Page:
Sunday, December 12, 2010

FFWD: My Go-To Beef Daube

This truly will be my Go-to Beef Daube. Not that I had another Beef Daube, or had even ever heard of a Beef Daube before this. Beef Stew, yes. Daube, no. My french is lacking. Next time, I will definitely make some mashed potatoes as an accompiment. I used a French Syrah for my wine, and also used both the carrots and the parsnips. I had never had a parsnip, and I expected them to be bitter and kind of harsh, but they were just the opposite. They were somewhat sweet, and melded well with the beef, onions, carrots and wine.

To check out the group, head over to French Fridays With Dorie. And to buy the book (which you should!) head over to amazon.

Sunday, December 5, 2010

FFWD: Potato and Leek Soup

Such great flavor, and a beautiful soup.

I made this one late in the evening. And by late, I mean 8 o'clock. I do have a one-year old people, and 9pm is about my bedtime these days.

Anyhow, I ate a big bowl - hot, chunky style, made with the milk & chicken broth, and topped with shredded gruyere as soon as the forty minute simmer time was up.

Mentally, I told myself, I'd put the leftovers in the fridge after the soup cooled just a bit.

Then, I feel asleep on the couch.

Then, I woke up, peeled the contacts out of my eyes, and crawled into bed.

Then, it was 6 am. Maaa ma... maaa ma....

I got my little love bug out of his crib, went to the kitchen to get his milk, and there was my soup. Still on the stove.

Oh, the disappoinment. I had big plans for that soup today. And high expectations of beautifully married next-day flavors. I was so mad, I dumped it. Right then.

Oh course, my plan was to take a photo that morning, in better light. Now, the only photo I could have taken was the soup in the garbage pail. Or the dirty pot. I will not subject you to either.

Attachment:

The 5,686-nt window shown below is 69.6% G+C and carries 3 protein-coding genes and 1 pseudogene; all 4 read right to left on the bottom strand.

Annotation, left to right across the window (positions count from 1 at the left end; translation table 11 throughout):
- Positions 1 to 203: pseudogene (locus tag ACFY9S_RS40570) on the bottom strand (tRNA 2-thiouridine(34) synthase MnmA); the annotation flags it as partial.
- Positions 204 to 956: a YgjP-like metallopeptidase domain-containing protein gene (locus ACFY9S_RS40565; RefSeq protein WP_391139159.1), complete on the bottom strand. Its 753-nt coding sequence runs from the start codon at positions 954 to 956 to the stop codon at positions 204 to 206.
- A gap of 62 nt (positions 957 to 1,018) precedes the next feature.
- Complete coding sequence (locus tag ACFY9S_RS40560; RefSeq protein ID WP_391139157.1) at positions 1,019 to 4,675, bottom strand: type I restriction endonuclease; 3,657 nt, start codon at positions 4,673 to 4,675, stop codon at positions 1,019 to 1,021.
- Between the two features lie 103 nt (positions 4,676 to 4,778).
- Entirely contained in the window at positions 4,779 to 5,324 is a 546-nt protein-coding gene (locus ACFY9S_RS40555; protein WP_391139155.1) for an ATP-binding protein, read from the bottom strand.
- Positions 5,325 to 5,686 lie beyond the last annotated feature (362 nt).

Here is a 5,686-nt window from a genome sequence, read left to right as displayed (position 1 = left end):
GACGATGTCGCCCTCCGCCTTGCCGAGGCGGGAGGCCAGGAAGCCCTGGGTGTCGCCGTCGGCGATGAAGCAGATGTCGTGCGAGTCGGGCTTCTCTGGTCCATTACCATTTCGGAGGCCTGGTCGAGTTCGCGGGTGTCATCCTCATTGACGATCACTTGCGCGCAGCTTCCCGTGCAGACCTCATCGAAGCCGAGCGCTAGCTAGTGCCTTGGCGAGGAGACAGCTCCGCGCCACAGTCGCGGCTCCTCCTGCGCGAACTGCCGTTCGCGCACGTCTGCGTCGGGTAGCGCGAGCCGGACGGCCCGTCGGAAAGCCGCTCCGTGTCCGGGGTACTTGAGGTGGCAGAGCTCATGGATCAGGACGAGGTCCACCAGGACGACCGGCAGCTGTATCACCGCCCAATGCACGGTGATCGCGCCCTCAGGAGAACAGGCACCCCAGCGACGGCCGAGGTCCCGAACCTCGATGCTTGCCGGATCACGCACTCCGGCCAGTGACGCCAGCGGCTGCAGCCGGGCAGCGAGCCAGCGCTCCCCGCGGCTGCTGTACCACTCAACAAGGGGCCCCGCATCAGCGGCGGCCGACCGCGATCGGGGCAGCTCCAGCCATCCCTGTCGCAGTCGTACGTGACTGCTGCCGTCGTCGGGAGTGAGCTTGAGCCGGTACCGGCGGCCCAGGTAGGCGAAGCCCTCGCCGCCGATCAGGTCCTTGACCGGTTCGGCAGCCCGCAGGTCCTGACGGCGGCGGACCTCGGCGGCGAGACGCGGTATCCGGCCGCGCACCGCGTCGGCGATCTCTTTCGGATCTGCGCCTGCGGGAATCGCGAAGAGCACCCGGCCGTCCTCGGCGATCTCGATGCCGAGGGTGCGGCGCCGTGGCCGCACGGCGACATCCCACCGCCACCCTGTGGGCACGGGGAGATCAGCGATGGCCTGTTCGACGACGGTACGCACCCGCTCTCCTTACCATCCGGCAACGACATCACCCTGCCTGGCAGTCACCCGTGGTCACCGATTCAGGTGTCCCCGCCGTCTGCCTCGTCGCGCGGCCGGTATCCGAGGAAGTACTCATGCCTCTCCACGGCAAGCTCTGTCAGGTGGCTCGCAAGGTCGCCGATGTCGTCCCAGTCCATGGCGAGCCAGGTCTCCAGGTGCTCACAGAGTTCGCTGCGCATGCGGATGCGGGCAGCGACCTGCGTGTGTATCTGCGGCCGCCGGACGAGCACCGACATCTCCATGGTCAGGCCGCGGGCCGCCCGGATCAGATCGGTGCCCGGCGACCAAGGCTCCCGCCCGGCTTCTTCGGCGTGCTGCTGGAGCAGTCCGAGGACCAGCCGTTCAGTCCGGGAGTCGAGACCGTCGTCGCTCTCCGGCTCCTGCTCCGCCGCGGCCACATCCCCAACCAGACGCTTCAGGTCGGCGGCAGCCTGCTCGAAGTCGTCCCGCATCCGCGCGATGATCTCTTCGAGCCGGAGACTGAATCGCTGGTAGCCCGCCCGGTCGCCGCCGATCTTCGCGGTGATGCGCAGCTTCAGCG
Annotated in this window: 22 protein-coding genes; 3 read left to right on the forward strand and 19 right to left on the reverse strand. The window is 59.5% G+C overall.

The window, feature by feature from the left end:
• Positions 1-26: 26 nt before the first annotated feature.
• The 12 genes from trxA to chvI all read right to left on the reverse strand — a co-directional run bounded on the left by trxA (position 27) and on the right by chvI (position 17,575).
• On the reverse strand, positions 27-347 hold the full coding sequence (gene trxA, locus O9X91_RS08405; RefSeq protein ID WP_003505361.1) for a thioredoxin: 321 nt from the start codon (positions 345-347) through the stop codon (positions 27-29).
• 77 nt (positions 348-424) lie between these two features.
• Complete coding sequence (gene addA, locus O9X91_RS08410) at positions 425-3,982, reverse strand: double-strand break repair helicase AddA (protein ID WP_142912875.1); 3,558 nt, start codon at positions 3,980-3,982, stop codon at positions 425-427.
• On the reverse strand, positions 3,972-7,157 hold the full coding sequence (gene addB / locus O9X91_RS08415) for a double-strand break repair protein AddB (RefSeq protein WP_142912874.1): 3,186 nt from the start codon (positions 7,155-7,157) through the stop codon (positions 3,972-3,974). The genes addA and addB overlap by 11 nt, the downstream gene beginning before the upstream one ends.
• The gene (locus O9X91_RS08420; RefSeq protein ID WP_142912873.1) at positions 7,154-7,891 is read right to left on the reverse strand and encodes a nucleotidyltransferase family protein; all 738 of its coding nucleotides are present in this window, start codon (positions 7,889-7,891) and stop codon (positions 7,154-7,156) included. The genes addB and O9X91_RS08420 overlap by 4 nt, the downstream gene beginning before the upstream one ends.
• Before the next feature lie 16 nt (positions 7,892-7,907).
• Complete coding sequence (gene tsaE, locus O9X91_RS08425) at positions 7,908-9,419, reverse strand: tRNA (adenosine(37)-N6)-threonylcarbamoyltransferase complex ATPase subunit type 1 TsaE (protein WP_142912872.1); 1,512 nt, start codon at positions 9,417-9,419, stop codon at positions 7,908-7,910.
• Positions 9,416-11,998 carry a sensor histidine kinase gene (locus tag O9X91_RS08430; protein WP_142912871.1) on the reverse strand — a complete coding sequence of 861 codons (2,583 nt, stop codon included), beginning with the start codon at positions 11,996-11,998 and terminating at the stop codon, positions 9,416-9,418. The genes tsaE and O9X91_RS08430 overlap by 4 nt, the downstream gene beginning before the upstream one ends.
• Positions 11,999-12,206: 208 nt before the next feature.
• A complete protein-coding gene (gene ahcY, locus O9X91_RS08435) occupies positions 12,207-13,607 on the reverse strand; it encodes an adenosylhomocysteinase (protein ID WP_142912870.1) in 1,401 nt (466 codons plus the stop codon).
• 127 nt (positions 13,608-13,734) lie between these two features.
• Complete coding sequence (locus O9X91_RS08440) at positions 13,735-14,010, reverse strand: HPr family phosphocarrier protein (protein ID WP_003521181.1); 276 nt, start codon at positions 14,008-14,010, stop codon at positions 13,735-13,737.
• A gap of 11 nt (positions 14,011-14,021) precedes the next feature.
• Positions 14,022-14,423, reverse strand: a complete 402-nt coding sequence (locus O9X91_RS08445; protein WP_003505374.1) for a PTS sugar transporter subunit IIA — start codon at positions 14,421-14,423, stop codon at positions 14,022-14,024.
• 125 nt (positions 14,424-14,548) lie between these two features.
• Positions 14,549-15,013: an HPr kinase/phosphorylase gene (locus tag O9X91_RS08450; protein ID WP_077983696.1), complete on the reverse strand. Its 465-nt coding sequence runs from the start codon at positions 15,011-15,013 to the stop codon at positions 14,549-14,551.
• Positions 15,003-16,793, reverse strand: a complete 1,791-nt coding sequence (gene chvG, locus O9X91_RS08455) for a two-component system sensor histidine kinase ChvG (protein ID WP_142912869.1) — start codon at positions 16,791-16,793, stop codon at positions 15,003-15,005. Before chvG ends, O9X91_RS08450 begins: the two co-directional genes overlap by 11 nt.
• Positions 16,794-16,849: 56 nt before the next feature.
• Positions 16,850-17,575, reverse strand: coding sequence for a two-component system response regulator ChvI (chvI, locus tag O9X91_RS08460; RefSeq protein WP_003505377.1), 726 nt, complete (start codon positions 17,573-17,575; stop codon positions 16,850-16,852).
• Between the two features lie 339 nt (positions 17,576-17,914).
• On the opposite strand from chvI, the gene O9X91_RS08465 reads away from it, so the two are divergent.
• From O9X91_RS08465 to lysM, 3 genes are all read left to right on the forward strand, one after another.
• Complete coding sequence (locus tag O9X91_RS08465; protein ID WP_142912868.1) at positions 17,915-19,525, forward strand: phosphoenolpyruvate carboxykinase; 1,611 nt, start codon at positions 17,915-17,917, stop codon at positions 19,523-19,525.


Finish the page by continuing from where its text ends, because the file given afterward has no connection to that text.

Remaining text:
I can promise you, the soup was fab, though!!

Here - I'll direct you to a couple of other FFWD'ers who made the soup this week, too, with beautiful photos to boot!! If you guys mind the link, lemme know. I'll take it right down!

A pureed version from Sticky, Gooey, Creamy, Chewy:

Another pureed version from Everything But the Cake:

Yet another pureed (should I have pureed??) from A Plateful of Happiness

In a breadbowl!! Yum. From The Not So Exciting Advetures of a Dabbler.

Thursday, December 2, 2010

FFWD: Caramel- Topped Semolina Cake

Another month down, another month of 100% recipe completion at French Fridays with Dorie. My posts may not be exactly on time, but I'm glad I get them up!!

So, here is my Caramel-Topped Semolina Cake. I used small diced apples, sauteed in butter in place of the raisins, which worked beautifully with the caramel. I really enjoyed this cake. It was right up my alley dessert-wise. I'm a big fan of flans and custards, and this was that type of treat!

To check out the group, head over to French Fridays With Dorie. And to buy the book (which you should!) head over to amazon.

Pain Ordinaire